Teen ADHD

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Teen ADHD

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My son is in the 10th grade. During the past year he has become more impulsive and easily distractible. Can students this old, have ADHD?

Adolescents with Attention Deficit/Hyperactivity Disorder (ADHD) may act impulsively, be easily distracted and have difficulty focusing, but this is not necessarily specific to ADHD. Anxious kids may be hyper and restless, depressed kids may be inattentive and disorganized and typical teens may display all of the above. How is a parent to know if their teen is experiencing turbulent times or engaging in developmentally appropriate activities?

Further confusing the situation is that ADHD behaviors can go unnoticed during the elementary years because these students are often extremely intelligent and develop self compensating strategies for their attention deficits. Additionally, grade school teachers are particularly talented at helping young children stay on task. Maturing students, however, face new challenges as they juggle the demands of a busier scholastic schedule, attempt more demanding academic tasks, and negotiate increased independence. Grades often drop and attention problems become more noticeable during the high school years.

An accurate assessment begins with a qualified professional. While a pediatrician’s perspective may initially be helpful, their diagnostic process typically lacks the depth of one who specializes in ADHD diagnosis. A comprehensive evaluation is a multi-layered process that provides an accurate assessment that not only confirms the presence of ADHD, but also provides insight into how attention issues impact thinking and learning.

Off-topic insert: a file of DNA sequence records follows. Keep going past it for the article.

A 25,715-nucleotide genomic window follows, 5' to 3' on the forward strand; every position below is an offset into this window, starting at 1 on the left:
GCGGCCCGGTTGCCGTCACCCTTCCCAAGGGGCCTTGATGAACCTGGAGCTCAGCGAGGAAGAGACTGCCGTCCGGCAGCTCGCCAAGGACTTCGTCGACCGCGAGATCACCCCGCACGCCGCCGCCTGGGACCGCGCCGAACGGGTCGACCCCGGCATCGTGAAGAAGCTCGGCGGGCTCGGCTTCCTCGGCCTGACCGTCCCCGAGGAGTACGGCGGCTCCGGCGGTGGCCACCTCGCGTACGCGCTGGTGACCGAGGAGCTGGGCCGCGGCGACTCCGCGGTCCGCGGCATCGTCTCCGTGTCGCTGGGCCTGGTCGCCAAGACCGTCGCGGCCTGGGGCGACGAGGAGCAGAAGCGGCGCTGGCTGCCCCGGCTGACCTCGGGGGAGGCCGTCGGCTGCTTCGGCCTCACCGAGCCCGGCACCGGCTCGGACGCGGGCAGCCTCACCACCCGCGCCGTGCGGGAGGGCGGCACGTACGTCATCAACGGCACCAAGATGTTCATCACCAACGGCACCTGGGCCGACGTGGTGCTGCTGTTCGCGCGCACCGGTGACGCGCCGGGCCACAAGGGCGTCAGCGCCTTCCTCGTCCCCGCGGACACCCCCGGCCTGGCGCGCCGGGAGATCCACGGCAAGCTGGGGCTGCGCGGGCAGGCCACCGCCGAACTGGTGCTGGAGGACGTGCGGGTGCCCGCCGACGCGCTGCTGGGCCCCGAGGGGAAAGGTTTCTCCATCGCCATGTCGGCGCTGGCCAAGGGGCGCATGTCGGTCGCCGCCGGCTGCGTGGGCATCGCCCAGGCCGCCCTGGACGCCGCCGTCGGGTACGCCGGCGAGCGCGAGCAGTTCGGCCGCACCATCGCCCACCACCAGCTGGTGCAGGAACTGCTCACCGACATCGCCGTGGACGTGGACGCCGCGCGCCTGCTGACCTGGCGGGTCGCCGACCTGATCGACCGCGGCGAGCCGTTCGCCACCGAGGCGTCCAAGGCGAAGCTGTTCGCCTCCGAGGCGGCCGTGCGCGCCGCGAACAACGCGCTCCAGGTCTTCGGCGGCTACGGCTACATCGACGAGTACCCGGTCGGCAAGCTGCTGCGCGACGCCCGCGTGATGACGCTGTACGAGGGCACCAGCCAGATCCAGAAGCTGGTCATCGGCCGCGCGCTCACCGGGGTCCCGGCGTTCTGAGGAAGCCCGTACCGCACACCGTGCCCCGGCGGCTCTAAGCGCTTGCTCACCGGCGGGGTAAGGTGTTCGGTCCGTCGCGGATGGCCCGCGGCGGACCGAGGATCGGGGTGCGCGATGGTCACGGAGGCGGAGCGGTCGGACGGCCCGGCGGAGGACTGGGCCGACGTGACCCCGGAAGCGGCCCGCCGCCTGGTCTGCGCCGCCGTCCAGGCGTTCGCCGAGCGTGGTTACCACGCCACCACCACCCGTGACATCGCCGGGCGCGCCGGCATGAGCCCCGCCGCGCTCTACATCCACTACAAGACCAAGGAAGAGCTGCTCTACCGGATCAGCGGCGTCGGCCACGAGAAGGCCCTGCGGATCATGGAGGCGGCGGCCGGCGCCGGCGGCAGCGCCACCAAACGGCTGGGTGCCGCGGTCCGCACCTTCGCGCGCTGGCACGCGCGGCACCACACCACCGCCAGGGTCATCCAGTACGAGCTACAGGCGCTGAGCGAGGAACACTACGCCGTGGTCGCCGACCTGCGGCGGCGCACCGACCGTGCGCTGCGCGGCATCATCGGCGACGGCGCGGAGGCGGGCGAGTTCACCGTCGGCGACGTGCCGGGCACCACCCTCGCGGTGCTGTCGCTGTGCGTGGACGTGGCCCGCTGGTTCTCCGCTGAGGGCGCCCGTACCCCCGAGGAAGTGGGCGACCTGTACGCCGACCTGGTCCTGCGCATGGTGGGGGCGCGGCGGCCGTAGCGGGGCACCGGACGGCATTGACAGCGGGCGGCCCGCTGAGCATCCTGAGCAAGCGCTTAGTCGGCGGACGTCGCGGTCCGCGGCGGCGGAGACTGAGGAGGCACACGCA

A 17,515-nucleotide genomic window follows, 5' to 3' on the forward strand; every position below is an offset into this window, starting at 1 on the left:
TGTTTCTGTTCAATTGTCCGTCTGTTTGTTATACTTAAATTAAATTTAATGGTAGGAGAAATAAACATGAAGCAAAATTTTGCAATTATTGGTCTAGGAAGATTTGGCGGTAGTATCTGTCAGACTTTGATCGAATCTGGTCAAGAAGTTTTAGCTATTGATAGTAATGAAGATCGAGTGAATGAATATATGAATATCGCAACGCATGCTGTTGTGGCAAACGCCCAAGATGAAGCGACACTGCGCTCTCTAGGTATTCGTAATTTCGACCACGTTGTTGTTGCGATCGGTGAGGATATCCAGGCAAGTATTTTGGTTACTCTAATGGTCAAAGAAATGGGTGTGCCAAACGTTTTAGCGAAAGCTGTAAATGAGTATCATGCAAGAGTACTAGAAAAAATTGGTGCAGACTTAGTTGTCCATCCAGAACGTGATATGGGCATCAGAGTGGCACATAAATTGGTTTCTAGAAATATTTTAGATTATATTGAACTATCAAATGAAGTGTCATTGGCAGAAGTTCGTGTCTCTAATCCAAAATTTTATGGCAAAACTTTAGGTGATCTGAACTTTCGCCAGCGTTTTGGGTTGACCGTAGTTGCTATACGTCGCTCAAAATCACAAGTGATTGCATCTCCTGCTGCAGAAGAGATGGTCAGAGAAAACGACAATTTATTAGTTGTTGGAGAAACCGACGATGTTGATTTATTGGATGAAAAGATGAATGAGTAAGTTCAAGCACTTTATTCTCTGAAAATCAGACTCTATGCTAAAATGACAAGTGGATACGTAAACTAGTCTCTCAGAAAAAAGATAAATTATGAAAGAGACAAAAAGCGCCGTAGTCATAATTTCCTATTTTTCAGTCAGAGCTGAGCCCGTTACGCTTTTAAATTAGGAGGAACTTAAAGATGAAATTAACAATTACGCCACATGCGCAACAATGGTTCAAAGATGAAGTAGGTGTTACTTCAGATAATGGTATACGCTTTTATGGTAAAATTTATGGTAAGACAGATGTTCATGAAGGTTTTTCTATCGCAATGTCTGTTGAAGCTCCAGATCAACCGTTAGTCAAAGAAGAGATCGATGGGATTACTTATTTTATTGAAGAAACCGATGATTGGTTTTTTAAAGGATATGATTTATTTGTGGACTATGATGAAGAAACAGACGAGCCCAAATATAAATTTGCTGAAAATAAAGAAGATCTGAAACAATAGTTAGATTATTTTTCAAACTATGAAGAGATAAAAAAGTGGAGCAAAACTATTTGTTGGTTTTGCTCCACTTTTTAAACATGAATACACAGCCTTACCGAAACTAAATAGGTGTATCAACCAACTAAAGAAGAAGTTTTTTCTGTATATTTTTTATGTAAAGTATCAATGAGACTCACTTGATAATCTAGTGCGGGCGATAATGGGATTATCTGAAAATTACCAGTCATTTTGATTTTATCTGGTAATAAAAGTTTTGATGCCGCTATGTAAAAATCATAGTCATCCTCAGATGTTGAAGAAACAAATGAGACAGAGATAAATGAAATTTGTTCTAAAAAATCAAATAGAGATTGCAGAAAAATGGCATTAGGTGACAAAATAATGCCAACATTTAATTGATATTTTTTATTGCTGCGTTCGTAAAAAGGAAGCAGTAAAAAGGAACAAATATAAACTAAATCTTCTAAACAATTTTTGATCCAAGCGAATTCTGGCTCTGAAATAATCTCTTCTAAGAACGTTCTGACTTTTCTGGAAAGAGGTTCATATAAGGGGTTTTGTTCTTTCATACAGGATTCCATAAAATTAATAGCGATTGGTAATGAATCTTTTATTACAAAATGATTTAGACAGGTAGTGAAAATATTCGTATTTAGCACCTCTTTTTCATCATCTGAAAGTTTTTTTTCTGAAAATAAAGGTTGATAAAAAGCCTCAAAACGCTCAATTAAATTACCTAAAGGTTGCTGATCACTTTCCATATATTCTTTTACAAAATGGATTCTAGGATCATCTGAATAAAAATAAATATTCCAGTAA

The first step toward a proper diagnosis is having an up-to-date medical physical, hearing test, and vision screening to ensure other potential problems have been ruled out. Next meet with a qualified diagnostician who will review academic records, interview the family, and consult with the school. This professional will also provide behavioral questionnaires for the teachers, parents, and student as well as administer a comprehensive set of intelligence, academic, and ADHD specific assessments. Parents should expect to receive a detailed diagnostic report soon after the process is completed.

ADHD students can be just as successful as their peers. Detailed ADHD testing will provide data that can assist families with providing the appropriate support and securing the necessary school accommodations. Testing is time consuming and can be expensive, but before one considers medication it is best to have all the facts.

And one more thing, multiple studies indicate that ADHD is typically genetic. The next time your teen makes an impulsively poor decision or does not pay attention to your comments, there is a good chance mom or dad is partly responsible-it’s in the genes. Provide support, guidance, and empathy.


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